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Beat Osteoarthritis to the Punch with Biomarkers

Daniel Kim Views  

Blood biomarkers can predict osteoarthritis onset 8 years earlier than X-ray images.

A study published in the scientific journal Science Advances shows that the onset of osteoarthritis can be predicted eight years earlier than X-ray images by testing blood biomarkers.

Osteoarthritis (OA) is an irreversible degenerative disease. However, the progression of the disease can be managed with weight loss, exercise, and drug treatments such as nonsteroidal anti-inflammatory drugs (NSAIDs). By the time OA is diagnosed with X-ray images, the degeneration of cartilage is already in progress, and there is a high likelihood of pain.

Moreover, as the prevalence of OA is on the rise, the research team focused on early diagnosis of OA. They aimed to find a method to detect OA before damage occurs and ahead of X-ray images.

A research team from Duke University in North Carolina conducted a study with 200 white women aged 45–65 selected from the Chingford 1,000 Women study.

The 200 participants had no history of rheumatoid arthritis, gout, or knee injuries requiring more than a week of rest. After ten years of follow-up observation, about half of the women developed knee OA, and the other half, matched for age and body mass index (BMI), served as a control group.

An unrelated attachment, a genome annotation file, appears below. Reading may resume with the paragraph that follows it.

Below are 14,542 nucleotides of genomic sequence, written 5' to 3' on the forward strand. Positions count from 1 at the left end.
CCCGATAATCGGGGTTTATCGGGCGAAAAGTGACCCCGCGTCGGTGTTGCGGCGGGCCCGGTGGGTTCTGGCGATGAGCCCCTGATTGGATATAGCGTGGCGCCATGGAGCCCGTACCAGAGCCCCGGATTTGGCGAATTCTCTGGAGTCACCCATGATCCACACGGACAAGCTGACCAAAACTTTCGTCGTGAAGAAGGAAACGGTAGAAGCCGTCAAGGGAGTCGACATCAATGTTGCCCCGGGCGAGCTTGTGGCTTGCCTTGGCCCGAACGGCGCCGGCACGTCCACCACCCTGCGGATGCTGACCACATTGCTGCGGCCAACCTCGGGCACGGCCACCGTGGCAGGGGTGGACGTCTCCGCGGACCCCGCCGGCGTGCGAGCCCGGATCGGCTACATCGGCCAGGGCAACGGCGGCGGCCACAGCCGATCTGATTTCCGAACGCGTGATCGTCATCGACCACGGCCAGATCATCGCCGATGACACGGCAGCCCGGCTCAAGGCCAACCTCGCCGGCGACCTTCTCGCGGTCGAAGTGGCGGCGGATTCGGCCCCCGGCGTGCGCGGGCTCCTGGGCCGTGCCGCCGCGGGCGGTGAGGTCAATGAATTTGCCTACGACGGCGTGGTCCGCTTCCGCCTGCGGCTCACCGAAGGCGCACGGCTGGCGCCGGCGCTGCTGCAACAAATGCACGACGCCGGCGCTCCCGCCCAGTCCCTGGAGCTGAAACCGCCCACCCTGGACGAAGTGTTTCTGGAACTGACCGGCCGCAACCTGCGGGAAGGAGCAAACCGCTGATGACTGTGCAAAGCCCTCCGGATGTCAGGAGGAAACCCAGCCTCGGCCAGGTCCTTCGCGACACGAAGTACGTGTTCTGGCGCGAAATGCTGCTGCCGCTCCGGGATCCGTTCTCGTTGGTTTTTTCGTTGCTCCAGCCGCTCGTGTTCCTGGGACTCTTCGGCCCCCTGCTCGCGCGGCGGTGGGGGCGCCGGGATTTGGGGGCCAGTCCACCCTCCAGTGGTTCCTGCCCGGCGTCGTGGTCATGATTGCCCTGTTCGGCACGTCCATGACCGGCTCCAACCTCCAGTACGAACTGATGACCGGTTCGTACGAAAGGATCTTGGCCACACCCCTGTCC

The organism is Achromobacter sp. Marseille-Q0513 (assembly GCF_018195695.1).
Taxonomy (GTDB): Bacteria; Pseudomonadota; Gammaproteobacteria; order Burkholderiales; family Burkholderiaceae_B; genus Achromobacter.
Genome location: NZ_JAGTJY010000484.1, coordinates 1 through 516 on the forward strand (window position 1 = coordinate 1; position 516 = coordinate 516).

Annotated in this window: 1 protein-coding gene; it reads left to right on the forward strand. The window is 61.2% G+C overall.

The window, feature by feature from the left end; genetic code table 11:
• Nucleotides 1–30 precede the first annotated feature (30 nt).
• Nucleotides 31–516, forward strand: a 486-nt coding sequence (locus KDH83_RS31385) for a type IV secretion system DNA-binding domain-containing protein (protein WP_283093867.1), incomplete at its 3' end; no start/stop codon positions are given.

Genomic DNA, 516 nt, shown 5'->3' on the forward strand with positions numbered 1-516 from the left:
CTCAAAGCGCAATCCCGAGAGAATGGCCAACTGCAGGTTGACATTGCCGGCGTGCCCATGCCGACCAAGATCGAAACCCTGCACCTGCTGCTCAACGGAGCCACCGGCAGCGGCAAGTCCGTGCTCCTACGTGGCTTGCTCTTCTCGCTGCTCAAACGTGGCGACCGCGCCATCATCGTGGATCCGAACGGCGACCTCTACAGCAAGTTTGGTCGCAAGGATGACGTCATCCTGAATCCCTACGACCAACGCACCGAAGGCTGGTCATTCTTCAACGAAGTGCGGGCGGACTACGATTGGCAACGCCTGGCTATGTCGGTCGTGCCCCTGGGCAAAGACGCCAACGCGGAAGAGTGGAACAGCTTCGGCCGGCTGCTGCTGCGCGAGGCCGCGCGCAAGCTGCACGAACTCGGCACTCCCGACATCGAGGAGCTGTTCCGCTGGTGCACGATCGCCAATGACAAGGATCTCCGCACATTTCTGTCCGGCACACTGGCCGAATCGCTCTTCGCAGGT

During the observation period, the women participated in the Chingford study and underwent blood tests and X-ray readings. The research team conducted a multiple reaction monitoring analysis of 165 peptides using blood samples from the second and sixth year of the study.

As a result, the research team identified six biomarkers that consistently predict OA.

They reported that they could accurately predict knee OA eight years ahead of detection by X-ray images using blood biomarkers. The accuracy of OA prediction using blood biomarkers was 77%, higher than the diagnostic accuracy using BMI or knee pain (51% and 57%, respectively).

Furthermore, the research team discovered that genes associated with the blood biomarkers predicting OA were activated in the knee joint’s cartilage and synovium.

Experts suggest that early prediction of OA is crucial as it cannot be treated and can lead to a compromised quality of life later on.

They find it promising that a blood test can predict knee OA before structural damage appears on X-ray images. They expect that measures can be taken early to slow or stop the progression of the disease in high-risk groups for knee OA.

Meanwhile, they advised that applying OA prediction using blood tests in actual clinical practice is still too early. Managing weight by regulating diet and exercising regularly is essential to prevent OA.

They hope to predict and diagnose OA more sensitively with non-imaging tests in the future and ultimately develop therapeutics and biologics that block the inflammatory process that leads to symptoms.

Daniel Kim
content@viewusglobal.com

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